Sanofi Poaches New CMO from Novartis AG

Sanofi Poaches New CMO from Novartis AG
March 10, 2016
By Mark Terry, Breaking News Staff

Paris-based Sanofi announced today that Ameet Nathwani has been appointed as executive vice president, group chief medical officer. This position was previously held by Paul Chew under the title senior vice president, chief medical officer. Chew plans to retire later this year. As part of the change, the position has been elevated to an Executive Committee level.

Most recently Ameet Nathwani was the senior vice president and global head of medical affairs at Swiss company Novartis . Nathwani joined Novartis in 2004 in the role as senior vice president and global development head of the Cardiovascular and Metabolic Franchise. Under his most recent position, he was an extended member of the Pharma Executive Committee, which undertook establishing a Real World Evidence Center of Excellence and Digital Medicine.

“Our industry is experiencing increased pressure to support reimbursement with customized data from real-world evidence, demonstrate ongoing benefit-risk of registered products through continuous scientific data generation, and ensure that data are effectively and transparently communicated,” said Olivier Brandicourt, Sanofi’s chief executive officer, in a statement. “In order to shape Sanofi’s strategy and enhance our world class medical capabilities to address these challenges we have elevated the role of the Chief Medical Officer to the Executive Committee. We are very happy to count on Ameet’s strong experience in both development and medical fields.”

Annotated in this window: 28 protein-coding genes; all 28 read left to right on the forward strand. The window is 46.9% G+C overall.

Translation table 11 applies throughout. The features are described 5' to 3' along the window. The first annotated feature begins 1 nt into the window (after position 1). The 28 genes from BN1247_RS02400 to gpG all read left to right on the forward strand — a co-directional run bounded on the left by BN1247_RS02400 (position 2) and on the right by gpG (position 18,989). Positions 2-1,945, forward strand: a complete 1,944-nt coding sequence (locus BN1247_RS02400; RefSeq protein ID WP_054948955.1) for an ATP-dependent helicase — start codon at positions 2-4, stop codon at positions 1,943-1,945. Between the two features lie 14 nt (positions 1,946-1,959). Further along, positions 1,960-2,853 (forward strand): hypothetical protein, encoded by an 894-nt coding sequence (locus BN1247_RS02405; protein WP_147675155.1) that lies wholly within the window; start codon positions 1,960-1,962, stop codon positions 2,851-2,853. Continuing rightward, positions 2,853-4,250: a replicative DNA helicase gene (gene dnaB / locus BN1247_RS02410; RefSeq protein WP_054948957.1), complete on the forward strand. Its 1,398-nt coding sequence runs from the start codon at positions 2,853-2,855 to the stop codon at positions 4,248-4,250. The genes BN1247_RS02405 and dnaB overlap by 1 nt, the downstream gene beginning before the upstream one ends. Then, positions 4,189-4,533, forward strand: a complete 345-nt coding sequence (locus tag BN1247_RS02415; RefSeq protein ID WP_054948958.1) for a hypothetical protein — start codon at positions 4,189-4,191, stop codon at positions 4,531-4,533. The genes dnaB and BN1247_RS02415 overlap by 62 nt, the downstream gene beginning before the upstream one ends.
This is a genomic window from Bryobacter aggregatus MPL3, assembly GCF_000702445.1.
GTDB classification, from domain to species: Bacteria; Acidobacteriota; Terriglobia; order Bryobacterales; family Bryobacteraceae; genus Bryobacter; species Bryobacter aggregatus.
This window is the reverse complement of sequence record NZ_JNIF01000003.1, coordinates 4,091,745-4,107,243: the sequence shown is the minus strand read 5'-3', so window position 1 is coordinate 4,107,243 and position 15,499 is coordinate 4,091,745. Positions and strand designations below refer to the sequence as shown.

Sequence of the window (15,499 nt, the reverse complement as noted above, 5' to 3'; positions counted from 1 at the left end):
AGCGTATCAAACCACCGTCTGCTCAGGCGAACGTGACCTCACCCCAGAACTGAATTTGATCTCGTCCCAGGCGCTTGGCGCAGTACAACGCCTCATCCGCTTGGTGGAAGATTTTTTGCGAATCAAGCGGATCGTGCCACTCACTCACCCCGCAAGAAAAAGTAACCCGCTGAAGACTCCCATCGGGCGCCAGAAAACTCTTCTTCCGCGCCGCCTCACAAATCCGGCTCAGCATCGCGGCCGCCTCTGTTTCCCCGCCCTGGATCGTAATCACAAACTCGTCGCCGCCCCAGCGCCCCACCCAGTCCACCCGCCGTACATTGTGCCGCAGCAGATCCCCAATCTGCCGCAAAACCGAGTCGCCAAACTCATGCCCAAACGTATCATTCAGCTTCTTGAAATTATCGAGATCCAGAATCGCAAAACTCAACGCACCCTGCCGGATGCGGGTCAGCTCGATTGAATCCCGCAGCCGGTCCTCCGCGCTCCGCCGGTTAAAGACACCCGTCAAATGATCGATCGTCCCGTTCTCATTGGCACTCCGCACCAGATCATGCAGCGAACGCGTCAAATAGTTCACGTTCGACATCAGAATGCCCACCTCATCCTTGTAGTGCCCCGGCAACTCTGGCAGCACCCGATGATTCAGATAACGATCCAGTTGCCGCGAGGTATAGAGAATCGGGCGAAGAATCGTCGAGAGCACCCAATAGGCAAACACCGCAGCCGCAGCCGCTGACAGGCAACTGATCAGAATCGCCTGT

Chew joined Aventis in May 2001 as vice president global cardiovascular-thrombosis development. Aventis merged with Sanofi in 2004. In 2007 Chew stepped into the role of senior vice president, head of U.S. Research and Development and chief science officer of Sanofi U.S., then to senior vice president, U.S. chief medical officer and head of medical affairs in 2009. In 2013, Chew became senior vice president and global chief medical officer for Sanofi Group, and in 2014 took on his current role.

“I would also like to take this opportunity to thank Paul Chew for his many valuable contributions to Sanofi,” said Brandicourt in a statement. “During his long-standing career, Paul has been a highly valued and key Sanofi leader who has demonstrated strong medical leadership.”

Sanofi has been making major changes recently. Earlier this week it announced it was ending its 22-year-old joint venture with Merck & Co. , Sanofi Pasteur MSD. Sanofi Pasteur MSD manufactures vaccines that it markets in Europe. The two companies plan to absorb respective vaccines operations into their own operations.

The company is also in discussions regarding spinning off its animal health unit, Merial, as well as its European generics business. In mid-December, Sanofi and Germany-based Boehringer Ingelheim announced plans to exchange business units. Sanofi would swap Merial for Boehringer Ingelheim’s consumer healthcare (CHC) business. Boehringer Ingelheim’s CHC China business would not be part of the deal.

But sources indicated last week that this particular deal may not happen until later this year or potentially early 2017.

As part of its global restructuring, the company’s Sanofi Genzyme division, which focuses on rare diseases, is planning to expand further into rare diseases. In July, some of Sanofi’s cancer and immunology programs were shifted to Sanofi Genzyme. At one time, Sanofi Genzyme performed research in the oncology space, but abandoned it. Now it is relaunching cancer research. It is also attempting to strengthen its immunology drug pipeline, hoping to hear positive news about its rheumatoid arthritis drug, Sarilumab, in October from the U.S. Food and Drug Administration (FDA).

The company has also suggested that it is in the market for mergers or acquisitions, especially in the area of rare diseases. Analysts have suggested possible targets such as San Rafael, Calif.-based BioMarin Pharmaceuticals , Carlsbad, Calif.-based Ionis Pharmaceuticals (formerly Isis Pharmaceuticals ), and Novato, Calif.-based Ultragenyx .

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